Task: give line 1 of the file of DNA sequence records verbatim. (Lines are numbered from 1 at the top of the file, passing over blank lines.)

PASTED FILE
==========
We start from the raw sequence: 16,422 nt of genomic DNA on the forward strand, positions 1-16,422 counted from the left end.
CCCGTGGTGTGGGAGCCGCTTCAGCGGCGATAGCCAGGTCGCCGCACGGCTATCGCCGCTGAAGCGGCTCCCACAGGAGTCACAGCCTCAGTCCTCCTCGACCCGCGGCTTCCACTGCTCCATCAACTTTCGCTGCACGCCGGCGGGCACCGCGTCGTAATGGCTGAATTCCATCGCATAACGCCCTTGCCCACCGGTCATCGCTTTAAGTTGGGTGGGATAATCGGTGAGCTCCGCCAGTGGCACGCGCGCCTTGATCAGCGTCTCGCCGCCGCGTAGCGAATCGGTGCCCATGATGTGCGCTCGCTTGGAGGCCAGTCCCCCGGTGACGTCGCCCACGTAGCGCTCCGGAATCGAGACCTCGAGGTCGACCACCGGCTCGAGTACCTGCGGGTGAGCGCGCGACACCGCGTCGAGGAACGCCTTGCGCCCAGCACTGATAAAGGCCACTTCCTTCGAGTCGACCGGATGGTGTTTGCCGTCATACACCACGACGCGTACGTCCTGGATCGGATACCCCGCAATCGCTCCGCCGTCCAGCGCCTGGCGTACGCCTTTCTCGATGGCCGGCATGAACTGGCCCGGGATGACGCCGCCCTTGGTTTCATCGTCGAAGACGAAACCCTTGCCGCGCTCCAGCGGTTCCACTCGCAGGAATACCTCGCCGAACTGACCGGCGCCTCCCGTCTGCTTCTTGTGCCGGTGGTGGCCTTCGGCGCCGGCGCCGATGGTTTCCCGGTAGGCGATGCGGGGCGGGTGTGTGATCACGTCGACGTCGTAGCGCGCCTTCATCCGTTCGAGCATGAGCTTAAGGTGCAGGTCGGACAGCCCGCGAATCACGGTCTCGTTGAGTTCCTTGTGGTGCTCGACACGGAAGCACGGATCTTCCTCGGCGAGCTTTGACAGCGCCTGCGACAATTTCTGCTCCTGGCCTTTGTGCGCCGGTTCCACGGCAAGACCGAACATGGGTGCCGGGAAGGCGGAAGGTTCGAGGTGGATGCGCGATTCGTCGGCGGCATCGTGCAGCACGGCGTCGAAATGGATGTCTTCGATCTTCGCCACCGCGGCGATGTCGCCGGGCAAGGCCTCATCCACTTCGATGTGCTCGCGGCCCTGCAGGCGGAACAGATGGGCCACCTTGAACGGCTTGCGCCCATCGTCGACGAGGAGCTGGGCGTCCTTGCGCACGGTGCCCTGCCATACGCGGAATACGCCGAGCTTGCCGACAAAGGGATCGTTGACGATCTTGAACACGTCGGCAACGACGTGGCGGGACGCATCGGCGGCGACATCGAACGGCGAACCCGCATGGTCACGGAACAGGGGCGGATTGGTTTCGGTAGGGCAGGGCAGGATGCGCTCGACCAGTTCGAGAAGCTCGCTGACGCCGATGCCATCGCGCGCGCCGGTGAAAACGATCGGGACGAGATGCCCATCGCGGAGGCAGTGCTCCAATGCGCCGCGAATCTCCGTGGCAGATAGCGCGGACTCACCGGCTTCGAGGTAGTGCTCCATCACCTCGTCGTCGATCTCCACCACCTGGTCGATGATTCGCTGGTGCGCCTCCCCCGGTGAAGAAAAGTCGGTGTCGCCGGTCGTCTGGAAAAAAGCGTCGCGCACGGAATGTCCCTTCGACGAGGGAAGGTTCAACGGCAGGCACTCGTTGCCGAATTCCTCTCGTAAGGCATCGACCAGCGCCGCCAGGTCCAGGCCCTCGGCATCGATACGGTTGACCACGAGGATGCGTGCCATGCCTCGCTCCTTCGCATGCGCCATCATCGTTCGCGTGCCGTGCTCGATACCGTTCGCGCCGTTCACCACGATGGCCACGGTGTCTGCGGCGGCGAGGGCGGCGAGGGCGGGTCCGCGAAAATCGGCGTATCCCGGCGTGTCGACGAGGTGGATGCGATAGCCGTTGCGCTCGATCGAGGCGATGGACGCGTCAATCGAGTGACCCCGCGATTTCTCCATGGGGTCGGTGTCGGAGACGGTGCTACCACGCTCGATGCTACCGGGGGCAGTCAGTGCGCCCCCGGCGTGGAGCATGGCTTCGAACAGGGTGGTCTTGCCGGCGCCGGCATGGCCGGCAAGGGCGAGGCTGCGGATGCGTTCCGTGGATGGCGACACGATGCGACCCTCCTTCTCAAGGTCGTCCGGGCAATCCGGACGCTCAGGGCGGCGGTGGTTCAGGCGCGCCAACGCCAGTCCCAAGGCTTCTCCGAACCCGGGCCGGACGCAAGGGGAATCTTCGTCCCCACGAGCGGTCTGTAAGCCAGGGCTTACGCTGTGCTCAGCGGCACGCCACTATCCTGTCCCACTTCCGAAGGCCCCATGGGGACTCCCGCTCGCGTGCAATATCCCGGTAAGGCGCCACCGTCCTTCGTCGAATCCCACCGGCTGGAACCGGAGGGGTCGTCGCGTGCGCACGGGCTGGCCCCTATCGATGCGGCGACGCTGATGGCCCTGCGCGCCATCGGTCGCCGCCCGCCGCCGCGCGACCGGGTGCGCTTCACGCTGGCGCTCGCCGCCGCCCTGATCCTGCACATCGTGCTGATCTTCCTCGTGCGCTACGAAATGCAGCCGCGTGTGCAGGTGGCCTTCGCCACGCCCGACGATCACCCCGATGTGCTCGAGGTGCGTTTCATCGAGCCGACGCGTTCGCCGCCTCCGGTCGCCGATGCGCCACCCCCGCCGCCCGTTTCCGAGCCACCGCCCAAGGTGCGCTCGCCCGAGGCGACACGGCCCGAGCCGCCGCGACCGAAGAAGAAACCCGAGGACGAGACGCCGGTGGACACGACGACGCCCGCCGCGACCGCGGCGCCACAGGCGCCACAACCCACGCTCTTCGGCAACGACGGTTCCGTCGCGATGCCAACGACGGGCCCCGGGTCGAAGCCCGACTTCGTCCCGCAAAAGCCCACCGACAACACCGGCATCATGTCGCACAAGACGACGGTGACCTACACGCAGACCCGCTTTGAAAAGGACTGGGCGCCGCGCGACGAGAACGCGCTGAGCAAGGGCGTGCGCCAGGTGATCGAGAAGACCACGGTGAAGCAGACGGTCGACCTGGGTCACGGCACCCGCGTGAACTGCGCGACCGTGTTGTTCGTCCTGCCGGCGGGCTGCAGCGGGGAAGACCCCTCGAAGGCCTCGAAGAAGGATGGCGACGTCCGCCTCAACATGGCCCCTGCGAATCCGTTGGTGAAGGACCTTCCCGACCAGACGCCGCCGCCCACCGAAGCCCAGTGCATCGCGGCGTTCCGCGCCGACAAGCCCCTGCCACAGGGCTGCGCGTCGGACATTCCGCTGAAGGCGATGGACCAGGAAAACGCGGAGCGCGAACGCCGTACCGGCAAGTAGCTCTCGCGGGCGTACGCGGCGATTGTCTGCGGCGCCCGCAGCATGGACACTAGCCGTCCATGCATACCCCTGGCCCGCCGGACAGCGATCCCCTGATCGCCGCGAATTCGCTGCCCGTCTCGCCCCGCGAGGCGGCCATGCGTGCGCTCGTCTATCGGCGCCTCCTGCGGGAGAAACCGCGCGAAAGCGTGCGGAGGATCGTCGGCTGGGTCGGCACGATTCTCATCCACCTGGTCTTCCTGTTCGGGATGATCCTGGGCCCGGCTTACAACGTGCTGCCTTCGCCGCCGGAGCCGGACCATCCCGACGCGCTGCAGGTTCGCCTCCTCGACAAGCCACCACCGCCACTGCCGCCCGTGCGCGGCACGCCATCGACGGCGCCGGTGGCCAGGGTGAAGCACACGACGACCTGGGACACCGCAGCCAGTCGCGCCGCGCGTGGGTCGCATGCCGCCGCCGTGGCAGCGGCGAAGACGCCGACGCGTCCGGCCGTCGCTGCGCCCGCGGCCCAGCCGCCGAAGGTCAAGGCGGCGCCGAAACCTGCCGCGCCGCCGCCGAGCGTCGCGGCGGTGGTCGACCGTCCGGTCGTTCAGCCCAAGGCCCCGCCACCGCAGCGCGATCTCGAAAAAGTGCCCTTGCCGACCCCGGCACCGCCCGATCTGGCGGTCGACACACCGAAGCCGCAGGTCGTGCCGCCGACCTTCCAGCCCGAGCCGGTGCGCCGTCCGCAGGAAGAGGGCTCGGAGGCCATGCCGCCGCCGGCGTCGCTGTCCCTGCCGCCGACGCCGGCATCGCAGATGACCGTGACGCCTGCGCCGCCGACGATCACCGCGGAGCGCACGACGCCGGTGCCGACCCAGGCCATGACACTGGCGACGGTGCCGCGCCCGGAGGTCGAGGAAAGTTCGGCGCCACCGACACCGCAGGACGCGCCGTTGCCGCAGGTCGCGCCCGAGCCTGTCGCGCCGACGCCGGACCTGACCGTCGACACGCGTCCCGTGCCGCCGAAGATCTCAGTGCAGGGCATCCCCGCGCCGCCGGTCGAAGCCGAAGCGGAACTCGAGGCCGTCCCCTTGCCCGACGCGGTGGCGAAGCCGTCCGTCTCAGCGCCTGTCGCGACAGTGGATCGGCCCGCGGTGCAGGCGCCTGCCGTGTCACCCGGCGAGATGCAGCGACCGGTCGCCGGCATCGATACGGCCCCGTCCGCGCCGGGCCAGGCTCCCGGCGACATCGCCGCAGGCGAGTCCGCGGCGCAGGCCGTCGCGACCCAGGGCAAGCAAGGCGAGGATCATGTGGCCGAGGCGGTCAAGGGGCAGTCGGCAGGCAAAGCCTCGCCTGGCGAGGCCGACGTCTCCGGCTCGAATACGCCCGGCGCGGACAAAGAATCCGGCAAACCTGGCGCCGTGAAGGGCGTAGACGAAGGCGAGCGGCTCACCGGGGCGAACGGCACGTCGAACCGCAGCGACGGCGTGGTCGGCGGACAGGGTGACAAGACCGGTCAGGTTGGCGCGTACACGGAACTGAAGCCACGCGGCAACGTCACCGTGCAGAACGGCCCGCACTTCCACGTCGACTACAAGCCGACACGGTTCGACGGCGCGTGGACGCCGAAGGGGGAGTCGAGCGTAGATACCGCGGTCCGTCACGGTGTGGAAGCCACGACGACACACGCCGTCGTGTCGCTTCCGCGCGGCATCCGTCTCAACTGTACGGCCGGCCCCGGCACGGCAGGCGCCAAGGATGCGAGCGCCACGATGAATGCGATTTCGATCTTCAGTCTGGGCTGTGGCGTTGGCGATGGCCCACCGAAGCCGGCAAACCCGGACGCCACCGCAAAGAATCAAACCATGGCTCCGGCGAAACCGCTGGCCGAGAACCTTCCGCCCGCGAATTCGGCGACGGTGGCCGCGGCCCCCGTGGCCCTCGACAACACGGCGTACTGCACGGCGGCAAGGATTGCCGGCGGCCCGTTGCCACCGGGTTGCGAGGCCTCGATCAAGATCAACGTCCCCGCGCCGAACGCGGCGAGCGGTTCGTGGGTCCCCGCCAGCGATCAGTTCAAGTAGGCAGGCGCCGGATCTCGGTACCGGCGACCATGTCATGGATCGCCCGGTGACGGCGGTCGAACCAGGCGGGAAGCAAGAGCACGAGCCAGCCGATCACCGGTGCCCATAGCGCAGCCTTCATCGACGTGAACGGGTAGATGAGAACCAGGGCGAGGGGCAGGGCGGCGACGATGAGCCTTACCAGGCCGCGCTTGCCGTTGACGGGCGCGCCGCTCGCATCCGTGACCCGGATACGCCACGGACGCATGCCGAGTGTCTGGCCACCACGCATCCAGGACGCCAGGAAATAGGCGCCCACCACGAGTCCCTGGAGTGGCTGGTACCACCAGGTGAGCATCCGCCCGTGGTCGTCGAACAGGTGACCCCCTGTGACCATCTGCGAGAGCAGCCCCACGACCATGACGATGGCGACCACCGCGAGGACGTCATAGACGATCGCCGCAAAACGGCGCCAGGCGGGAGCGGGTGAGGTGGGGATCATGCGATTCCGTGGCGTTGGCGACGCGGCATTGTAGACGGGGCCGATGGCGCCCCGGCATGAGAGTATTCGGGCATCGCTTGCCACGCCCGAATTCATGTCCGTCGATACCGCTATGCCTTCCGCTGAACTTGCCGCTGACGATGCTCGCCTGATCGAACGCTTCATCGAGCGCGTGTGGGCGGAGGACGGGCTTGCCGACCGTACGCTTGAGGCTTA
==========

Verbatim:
We start from the raw sequence: 16,422 nt of genomic DNA on the forward strand, positions 1-16,422 counted from the left end.